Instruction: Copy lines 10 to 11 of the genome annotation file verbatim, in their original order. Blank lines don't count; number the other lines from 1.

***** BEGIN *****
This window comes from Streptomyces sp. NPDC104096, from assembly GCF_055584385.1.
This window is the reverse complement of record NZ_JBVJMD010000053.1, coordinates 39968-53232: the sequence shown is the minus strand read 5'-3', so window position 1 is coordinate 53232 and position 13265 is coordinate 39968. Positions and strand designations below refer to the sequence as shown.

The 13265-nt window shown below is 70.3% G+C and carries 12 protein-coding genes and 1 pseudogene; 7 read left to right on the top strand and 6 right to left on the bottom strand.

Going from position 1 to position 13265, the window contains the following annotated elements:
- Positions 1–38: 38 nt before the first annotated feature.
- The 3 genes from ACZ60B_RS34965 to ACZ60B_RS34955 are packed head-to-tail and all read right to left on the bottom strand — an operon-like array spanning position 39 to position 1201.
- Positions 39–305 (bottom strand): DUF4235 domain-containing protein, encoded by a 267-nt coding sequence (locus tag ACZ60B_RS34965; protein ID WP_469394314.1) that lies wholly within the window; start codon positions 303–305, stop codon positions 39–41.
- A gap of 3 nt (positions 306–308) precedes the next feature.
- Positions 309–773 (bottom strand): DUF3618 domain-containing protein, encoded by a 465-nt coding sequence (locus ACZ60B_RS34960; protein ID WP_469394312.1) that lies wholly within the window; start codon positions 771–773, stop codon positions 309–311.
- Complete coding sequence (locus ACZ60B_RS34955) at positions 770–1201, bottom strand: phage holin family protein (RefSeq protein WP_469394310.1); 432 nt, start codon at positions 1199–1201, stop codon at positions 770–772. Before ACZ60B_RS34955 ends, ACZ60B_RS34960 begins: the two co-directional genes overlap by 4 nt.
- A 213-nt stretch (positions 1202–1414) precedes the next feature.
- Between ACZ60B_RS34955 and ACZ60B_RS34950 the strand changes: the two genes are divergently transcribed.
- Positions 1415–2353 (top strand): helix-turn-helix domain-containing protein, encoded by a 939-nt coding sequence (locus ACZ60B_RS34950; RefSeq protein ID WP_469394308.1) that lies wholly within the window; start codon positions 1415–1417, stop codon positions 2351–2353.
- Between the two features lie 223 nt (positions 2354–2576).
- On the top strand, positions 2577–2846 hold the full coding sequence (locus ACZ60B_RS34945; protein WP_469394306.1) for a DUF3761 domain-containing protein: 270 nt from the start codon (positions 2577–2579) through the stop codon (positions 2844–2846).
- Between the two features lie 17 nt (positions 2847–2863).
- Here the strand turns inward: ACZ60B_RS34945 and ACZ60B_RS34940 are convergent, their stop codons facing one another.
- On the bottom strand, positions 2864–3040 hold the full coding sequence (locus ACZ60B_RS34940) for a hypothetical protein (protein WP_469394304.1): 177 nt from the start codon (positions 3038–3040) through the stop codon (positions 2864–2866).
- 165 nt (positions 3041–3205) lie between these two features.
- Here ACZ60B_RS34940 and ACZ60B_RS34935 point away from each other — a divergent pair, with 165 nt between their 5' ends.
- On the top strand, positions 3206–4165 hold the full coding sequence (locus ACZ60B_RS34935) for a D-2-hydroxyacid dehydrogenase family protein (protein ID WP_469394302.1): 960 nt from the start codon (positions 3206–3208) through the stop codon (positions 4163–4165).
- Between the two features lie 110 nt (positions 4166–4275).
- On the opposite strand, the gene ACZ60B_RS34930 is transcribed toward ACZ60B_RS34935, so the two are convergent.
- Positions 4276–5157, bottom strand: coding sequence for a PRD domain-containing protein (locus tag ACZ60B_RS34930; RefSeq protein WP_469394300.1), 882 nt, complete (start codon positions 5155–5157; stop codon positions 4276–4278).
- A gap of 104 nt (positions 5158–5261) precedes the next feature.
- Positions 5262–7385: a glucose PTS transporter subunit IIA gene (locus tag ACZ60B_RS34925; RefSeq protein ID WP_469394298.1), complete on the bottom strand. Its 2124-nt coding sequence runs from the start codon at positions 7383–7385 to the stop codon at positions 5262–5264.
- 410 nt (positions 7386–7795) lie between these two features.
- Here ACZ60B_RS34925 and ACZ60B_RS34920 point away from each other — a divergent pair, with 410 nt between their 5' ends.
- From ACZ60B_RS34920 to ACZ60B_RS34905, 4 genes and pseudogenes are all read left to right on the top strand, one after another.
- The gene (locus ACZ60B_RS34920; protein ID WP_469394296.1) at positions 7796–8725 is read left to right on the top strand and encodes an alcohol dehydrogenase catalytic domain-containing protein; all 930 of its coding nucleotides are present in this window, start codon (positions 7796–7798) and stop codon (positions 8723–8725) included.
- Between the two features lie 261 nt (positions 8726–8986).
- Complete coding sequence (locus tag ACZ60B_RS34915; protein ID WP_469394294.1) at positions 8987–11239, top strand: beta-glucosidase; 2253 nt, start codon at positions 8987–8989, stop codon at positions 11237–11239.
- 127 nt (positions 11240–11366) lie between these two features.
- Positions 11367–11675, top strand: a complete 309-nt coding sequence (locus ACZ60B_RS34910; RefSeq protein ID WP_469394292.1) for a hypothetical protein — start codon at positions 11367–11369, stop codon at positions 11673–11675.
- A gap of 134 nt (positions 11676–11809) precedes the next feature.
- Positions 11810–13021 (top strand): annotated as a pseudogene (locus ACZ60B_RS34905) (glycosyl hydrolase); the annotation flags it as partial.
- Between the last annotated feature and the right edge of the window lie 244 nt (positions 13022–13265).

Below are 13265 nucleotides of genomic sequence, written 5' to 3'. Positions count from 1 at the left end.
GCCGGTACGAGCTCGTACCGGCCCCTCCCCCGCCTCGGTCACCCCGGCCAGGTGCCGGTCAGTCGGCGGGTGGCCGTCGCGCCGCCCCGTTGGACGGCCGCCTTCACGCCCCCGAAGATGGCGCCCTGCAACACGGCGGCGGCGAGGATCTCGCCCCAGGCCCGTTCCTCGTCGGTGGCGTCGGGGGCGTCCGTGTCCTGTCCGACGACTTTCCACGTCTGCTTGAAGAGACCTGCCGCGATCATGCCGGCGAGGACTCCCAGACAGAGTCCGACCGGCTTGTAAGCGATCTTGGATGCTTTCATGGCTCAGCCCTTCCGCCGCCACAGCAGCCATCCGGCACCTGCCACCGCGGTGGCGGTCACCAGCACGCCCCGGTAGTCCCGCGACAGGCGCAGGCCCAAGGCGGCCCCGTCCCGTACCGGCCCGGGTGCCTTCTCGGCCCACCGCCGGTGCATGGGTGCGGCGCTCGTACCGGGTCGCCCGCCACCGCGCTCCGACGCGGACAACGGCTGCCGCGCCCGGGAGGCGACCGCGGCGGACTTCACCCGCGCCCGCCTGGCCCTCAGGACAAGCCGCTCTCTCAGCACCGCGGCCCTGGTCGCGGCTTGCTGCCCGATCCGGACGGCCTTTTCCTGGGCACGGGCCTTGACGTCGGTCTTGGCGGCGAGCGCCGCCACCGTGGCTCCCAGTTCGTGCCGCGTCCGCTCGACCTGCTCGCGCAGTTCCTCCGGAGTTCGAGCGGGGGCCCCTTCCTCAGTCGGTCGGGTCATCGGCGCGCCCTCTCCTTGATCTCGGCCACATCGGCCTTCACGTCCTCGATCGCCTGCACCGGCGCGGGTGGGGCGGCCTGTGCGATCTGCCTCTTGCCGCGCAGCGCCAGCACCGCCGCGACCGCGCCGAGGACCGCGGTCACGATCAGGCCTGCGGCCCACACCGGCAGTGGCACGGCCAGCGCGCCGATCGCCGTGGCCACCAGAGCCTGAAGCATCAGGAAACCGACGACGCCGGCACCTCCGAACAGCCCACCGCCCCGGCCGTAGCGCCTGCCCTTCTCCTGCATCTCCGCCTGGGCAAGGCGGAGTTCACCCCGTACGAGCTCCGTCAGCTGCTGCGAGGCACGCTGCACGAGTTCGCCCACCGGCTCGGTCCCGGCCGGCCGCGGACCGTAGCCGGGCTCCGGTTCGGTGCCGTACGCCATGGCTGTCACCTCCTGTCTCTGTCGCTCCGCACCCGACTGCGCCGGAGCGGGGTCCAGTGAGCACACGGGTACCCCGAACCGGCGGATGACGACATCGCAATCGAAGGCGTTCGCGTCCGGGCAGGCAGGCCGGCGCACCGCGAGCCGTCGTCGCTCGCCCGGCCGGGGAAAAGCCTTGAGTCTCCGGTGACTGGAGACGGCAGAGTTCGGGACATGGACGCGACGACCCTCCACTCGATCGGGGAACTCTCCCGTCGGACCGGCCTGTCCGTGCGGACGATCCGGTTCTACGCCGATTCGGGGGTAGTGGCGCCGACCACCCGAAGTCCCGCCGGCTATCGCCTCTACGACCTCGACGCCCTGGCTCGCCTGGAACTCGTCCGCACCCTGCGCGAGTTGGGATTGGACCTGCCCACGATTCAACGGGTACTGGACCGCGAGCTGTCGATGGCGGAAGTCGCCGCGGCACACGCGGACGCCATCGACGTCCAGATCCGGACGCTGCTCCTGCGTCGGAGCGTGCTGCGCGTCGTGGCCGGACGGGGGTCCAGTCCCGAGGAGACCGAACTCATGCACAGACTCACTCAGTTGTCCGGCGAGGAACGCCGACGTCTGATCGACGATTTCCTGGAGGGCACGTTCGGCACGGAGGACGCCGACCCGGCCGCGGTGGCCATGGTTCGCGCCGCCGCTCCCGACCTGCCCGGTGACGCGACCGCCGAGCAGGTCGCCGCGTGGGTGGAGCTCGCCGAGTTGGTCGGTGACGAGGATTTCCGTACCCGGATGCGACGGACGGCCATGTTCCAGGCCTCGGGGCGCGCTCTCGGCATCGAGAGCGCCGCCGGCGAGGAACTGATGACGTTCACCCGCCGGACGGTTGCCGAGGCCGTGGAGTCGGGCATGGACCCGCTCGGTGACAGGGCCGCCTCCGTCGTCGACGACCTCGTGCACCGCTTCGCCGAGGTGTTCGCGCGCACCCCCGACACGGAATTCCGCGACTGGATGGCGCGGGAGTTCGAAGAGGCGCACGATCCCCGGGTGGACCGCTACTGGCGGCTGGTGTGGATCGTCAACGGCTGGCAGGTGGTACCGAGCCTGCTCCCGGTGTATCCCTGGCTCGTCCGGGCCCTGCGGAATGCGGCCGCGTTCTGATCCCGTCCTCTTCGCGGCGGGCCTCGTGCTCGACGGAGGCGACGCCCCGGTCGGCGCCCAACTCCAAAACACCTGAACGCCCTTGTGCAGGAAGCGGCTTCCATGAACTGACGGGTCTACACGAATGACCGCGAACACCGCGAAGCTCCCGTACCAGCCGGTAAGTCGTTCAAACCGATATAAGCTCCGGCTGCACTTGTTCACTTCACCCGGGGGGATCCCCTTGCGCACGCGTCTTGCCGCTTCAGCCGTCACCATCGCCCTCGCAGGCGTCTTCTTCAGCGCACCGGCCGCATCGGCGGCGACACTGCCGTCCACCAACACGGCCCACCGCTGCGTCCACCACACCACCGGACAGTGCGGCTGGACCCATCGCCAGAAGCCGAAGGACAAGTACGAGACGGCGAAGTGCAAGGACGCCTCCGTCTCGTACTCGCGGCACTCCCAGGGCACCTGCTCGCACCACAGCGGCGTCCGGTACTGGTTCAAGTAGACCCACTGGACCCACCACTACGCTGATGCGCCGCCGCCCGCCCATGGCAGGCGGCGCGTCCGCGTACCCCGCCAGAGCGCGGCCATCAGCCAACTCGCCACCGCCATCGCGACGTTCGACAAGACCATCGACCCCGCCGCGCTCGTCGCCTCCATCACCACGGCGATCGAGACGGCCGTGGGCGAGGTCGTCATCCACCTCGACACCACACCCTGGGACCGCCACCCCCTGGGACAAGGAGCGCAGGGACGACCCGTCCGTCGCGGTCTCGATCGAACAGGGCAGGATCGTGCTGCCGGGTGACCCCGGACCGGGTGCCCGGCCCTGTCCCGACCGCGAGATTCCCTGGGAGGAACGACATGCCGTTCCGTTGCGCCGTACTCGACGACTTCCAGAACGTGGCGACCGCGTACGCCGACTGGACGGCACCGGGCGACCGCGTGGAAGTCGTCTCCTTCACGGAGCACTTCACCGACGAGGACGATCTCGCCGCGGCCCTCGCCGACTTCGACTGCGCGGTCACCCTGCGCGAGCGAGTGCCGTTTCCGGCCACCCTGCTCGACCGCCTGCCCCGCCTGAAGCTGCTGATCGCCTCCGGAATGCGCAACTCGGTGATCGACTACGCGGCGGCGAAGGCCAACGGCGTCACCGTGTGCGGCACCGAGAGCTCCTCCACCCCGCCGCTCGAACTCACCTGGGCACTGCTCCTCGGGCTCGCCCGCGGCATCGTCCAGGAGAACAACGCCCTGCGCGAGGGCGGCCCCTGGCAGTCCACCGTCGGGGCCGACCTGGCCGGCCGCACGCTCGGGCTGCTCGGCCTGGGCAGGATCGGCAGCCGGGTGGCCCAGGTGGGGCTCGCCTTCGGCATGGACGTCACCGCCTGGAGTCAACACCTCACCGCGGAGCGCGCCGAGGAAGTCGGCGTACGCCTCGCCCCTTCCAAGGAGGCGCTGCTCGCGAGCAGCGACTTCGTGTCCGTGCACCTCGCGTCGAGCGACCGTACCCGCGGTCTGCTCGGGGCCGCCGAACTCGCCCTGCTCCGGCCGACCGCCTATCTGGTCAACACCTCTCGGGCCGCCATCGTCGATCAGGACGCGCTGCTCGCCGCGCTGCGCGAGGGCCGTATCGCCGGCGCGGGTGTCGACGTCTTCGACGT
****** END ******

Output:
- Complete coding sequence (locus ACZ60B_RS34955) at positions 770–1201, bottom strand: phage holin family protein (RefSeq protein WP_469394310.1); 432 nt, start codon at positions 1199–1201, stop codon at positions 770–772. Before ACZ60B_RS34955 ends, ACZ60B_RS34960 begins: the two co-directional genes overlap by 4 nt.
- A 213-nt stretch (positions 1202–1414) precedes the next feature.